Posts Tagged ‘candle’
A Child’s Vision
by Alfred Noyes
Under the sweet-peas I stood
And drew deep breaths, they smelt so good.
Then, with strange enchanted eyes,
I saw them change to butterflies.
Higher than the skylark sings
I saw their fluttering crimson wings
Leave their garden-trellis bare
And fly into the upper air.
Standing in an elfin trance
Through the clouds I saw them glance….
Then I stretched my hands up high
And touched them in the distant sky.
At once the coloured wing came back
From wandering in the zodiac.
Under the sweet-peas I stood
And drew deep breaths. They smelt so good.
Do you love the smell of leather? When I go to the Minnesota State Fair I visit the Funk and Rose Leather trading post to get some deep breaths full of that rustic, earthy scent. When I wear my grandma’s vintage leather gloves I have a hard time keeping my hands away from my face to get a noseful of the aroma. If my car had a leather interior I’d probably decide to live in it rather than my house.
I’ve got a candle at the shop that has a very true leather scent. If you love the smell of leather as much as I do, this is the candle for you.
Many of you are familiar with the patron saints. You might know St. Anthony, the patron saint of lost things or St. Christopher, the patron saint of travel. In times past it was the popes who would name the patron saints, but apparently now anyone can. So I did.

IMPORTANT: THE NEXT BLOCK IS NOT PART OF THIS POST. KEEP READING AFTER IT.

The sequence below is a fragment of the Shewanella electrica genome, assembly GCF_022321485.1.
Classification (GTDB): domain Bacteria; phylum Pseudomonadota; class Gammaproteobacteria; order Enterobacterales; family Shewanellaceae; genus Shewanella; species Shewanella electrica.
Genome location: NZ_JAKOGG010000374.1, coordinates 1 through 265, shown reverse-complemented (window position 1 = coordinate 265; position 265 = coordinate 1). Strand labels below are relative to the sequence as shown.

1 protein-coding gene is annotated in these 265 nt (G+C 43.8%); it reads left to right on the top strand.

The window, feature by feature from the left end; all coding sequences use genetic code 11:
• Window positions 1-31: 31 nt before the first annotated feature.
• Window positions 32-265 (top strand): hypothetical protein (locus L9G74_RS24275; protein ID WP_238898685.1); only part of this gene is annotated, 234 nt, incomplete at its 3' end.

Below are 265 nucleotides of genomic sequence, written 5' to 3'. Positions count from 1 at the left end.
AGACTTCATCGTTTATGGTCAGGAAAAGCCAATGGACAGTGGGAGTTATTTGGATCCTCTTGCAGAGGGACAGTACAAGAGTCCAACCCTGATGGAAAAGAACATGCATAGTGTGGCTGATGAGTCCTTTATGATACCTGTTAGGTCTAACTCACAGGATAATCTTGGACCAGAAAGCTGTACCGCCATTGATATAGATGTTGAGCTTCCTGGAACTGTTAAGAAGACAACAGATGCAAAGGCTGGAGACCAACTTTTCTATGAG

Not only did I name some patron saints, I also created vigil lights for these very special saints. The candles are made of pure beeswax and will glow through the red votive cup just as they do in the greatest cathedrals of the world. And to add some special bling to these hallowed vigil lights I affixed the saint’s picture on the votive cup and surrounded it with a halo of gold glitter. After all, saints deserve nothing but the best.
What would be a vigil light without a prayer? I’ve taken care of that for you too. The prayer to recite to the saint is on the opposite side of the votive cup for easy reference, in case you don’t memorize it.
Take a look for yourself. The patron saints of Ladyhood have a valid place in the litany, but have nonetheless been left out. They’re available to help you with your lady problems, or merely give you permission to laugh at the plights of womanhood. They’re also available at my shop.